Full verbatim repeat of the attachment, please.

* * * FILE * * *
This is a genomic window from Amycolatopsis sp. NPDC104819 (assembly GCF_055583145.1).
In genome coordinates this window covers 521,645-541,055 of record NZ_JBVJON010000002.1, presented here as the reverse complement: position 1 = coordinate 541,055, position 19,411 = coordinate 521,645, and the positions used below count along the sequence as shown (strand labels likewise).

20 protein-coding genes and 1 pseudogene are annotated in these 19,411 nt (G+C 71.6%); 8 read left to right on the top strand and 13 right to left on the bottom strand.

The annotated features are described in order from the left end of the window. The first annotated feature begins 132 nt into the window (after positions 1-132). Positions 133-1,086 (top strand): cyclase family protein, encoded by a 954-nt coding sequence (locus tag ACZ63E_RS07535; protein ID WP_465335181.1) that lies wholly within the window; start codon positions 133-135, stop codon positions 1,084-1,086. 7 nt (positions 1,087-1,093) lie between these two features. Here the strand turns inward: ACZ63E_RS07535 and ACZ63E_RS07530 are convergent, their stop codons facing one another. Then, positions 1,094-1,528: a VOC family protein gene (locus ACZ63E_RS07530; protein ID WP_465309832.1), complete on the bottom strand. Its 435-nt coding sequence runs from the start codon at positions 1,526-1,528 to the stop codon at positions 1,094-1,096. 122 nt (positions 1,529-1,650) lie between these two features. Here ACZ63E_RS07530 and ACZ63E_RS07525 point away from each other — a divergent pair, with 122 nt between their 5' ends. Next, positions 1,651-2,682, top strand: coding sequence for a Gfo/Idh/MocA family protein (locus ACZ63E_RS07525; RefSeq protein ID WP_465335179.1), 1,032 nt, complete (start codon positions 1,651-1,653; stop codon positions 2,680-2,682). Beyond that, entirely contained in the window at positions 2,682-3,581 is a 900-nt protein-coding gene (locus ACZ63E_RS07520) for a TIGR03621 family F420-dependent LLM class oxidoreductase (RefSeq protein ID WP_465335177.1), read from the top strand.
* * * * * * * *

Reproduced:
This is a genomic window from Amycolatopsis sp. NPDC104819 (assembly GCF_055583145.1).
In genome coordinates this window covers 521,645-541,055 of record NZ_JBVJON010000002.1, presented here as the reverse complement: position 1 = coordinate 541,055, position 19,411 = coordinate 521,645, and the positions used below count along the sequence as shown (strand labels likewise).

20 protein-coding genes and 1 pseudogene are annotated in these 19,411 nt (G+C 71.6%); 8 read left to right on the top strand and 13 right to left on the bottom strand.

The annotated features are described in order from the left end of the window. The first annotated feature begins 132 nt into the window (after positions 1-132). Positions 133-1,086 (top strand): cyclase family protein, encoded by a 954-nt coding sequence (locus tag ACZ63E_RS07535; protein ID WP_465335181.1) that lies wholly within the window; start codon positions 133-135, stop codon positions 1,084-1,086. 7 nt (positions 1,087-1,093) lie between these two features. Here the strand turns inward: ACZ63E_RS07535 and ACZ63E_RS07530 are convergent, their stop codons facing one another. Then, positions 1,094-1,528: a VOC family protein gene (locus ACZ63E_RS07530; protein ID WP_465309832.1), complete on the bottom strand. Its 435-nt coding sequence runs from the start codon at positions 1,526-1,528 to the stop codon at positions 1,094-1,096. 122 nt (positions 1,529-1,650) lie between these two features. Here ACZ63E_RS07530 and ACZ63E_RS07525 point away from each other — a divergent pair, with 122 nt between their 5' ends. Next, positions 1,651-2,682, top strand: coding sequence for a Gfo/Idh/MocA family protein (locus ACZ63E_RS07525; RefSeq protein ID WP_465335179.1), 1,032 nt, complete (start codon positions 1,651-1,653; stop codon positions 2,680-2,682). Beyond that, entirely contained in the window at positions 2,682-3,581 is a 900-nt protein-coding gene (locus ACZ63E_RS07520) for a TIGR03621 family F420-dependent LLM class oxidoreductase (RefSeq protein ID WP_465335177.1), read from the top strand.